With the London Olympics in full swing, many Americans are glued to their televisions, cheering on the gold medal-winning likes of Michael Phelps, Missy Franklin and Virginia Beach's own Gabby Douglas. But do they realize the tax implications of those athletes' Olympic glory?
Americans for Tax Reform (ATR) appears to be the original source for a story that's gone viral in Olympic- and tax-related media. The advocacy group calculated the tax bills for the honorariums medalists receive ($25,000 for gold, $15,000 for silver and $10,000 for bronze). The ATR tabulated the tax hits on those prizes as $8,986 for gold, $5,385 for silver and $3,500 for bronze.
Weekly Standard blogger Jonathan V. Last ran the numbers for Franklin, a high school student from California who won swimming gold in the 4x200-meter freestyle relay and the 100-meter backstroke and bronze in the 4x100-meter freestyle relay. (She's got three events left on her schedule). Last calculated that Franklin already owes nearly $14,000 in taxes for her medals, and she could hit the $30,000 mark with more golds.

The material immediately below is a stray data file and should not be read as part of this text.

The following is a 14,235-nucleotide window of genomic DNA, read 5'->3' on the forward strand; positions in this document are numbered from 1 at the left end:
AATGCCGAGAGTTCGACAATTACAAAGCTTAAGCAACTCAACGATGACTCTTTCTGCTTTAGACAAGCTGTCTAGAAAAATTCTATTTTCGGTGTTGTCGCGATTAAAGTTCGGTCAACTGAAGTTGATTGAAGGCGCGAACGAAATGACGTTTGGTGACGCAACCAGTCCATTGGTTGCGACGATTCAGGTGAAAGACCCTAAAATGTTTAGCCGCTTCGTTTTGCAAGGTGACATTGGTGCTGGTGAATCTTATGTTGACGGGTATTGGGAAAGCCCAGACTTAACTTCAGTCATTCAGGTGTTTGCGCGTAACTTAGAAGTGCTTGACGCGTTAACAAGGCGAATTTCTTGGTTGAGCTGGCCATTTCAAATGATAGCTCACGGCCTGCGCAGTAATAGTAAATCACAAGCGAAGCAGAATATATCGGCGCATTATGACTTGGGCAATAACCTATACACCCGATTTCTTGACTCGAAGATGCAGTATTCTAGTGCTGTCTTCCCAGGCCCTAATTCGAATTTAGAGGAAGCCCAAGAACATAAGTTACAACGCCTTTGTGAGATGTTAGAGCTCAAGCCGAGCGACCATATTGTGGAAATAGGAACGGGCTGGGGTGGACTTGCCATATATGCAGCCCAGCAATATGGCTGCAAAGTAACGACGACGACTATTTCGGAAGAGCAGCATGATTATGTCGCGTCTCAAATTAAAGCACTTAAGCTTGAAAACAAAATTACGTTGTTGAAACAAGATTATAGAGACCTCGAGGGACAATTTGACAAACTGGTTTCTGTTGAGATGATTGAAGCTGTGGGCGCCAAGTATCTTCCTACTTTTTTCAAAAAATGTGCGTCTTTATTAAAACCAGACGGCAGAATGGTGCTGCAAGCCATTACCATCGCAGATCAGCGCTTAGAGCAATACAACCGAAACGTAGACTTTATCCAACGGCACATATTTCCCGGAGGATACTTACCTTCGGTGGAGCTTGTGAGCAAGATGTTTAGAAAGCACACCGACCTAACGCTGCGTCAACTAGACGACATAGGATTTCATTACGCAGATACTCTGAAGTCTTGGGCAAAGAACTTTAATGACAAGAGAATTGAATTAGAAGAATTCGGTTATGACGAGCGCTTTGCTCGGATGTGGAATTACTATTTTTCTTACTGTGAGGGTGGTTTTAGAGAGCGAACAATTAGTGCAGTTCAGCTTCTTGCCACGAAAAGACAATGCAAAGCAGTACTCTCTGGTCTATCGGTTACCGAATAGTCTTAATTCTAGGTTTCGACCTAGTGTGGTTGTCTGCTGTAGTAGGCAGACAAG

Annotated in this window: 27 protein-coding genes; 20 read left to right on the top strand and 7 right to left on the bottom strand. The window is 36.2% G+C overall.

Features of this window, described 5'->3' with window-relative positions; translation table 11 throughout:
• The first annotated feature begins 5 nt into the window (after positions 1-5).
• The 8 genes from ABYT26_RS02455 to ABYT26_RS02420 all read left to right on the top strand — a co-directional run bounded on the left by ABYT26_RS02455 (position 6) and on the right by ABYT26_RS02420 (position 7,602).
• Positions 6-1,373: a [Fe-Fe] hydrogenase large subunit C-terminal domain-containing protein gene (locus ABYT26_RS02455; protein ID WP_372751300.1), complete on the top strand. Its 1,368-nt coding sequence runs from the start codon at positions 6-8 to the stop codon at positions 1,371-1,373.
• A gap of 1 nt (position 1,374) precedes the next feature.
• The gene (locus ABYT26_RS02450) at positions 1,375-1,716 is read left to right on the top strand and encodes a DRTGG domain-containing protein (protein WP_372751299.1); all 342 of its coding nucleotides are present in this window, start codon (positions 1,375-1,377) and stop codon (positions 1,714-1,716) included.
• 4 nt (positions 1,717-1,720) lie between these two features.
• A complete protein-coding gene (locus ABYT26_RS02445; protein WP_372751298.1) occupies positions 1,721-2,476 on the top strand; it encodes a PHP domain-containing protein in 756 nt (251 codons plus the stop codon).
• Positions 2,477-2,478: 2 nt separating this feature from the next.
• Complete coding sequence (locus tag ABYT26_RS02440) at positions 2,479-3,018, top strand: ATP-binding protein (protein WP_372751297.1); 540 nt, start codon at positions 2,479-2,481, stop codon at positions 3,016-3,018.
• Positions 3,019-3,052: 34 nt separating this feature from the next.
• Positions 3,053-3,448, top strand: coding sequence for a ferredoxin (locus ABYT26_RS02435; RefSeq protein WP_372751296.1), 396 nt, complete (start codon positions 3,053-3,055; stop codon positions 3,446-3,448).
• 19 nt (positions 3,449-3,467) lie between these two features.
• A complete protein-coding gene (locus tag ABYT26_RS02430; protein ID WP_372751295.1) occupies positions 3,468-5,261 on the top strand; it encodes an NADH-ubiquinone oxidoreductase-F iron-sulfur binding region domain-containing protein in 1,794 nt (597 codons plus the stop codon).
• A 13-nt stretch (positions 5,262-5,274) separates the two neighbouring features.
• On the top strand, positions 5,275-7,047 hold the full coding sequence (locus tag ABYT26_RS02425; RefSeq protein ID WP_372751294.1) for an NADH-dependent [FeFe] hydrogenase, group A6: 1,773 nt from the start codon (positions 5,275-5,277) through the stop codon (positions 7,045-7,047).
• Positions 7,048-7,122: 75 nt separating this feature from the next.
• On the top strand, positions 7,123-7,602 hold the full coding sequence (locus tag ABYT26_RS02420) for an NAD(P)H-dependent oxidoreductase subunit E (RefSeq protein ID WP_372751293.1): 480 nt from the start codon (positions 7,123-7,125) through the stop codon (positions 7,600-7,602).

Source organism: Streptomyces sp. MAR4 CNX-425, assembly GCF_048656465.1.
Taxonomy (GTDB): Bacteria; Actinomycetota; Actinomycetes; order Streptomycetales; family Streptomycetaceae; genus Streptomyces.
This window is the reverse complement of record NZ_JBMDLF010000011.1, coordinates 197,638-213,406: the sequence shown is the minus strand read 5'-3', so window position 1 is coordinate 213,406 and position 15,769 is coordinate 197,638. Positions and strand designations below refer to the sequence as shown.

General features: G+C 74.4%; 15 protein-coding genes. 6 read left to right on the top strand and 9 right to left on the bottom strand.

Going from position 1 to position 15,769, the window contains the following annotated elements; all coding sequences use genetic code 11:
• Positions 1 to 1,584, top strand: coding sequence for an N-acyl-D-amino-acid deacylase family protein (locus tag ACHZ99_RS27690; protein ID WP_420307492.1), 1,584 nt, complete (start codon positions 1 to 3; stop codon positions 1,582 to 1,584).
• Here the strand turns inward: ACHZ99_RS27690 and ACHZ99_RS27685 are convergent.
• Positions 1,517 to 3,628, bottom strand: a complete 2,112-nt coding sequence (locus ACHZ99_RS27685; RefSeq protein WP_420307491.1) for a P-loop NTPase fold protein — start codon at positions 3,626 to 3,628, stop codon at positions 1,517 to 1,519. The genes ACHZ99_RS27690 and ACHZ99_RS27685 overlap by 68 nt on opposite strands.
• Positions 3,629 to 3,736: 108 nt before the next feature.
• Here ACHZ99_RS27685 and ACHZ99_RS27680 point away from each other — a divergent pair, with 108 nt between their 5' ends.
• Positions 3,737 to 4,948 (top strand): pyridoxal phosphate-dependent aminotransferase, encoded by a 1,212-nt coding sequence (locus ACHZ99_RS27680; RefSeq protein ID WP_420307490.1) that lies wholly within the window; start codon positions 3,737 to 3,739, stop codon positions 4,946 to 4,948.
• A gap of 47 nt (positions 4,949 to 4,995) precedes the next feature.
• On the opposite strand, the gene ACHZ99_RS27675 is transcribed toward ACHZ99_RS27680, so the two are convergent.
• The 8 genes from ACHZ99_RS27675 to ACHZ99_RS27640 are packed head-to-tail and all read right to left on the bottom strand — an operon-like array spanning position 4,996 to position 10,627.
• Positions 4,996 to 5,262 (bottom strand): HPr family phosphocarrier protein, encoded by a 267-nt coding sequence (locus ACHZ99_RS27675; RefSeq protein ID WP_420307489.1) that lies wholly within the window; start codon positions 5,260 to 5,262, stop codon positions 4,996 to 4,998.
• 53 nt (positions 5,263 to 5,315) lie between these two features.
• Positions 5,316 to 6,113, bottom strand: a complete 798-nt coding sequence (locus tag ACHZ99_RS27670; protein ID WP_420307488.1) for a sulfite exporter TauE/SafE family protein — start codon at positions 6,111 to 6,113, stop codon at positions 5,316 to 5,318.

There's a way for Franklin to get around the tax bill, and she might have to do it to keep competing as an amateur. If she follows through on her plan to compete in college, she'll have to decline the prize money in order to maintain her eligibility.
The ATR also noted that there's a more modest tax on the medals themselves based on commodity prices. The tax hit is $236 for a gold medal, $135 for silver and $2 for bronze. (Those numbers are included in the figures provided by the ATR.)
Sen. Marco Rubio (R-Fla.) proposed a bill on Wednesday that would exempt athletes from the federal tax.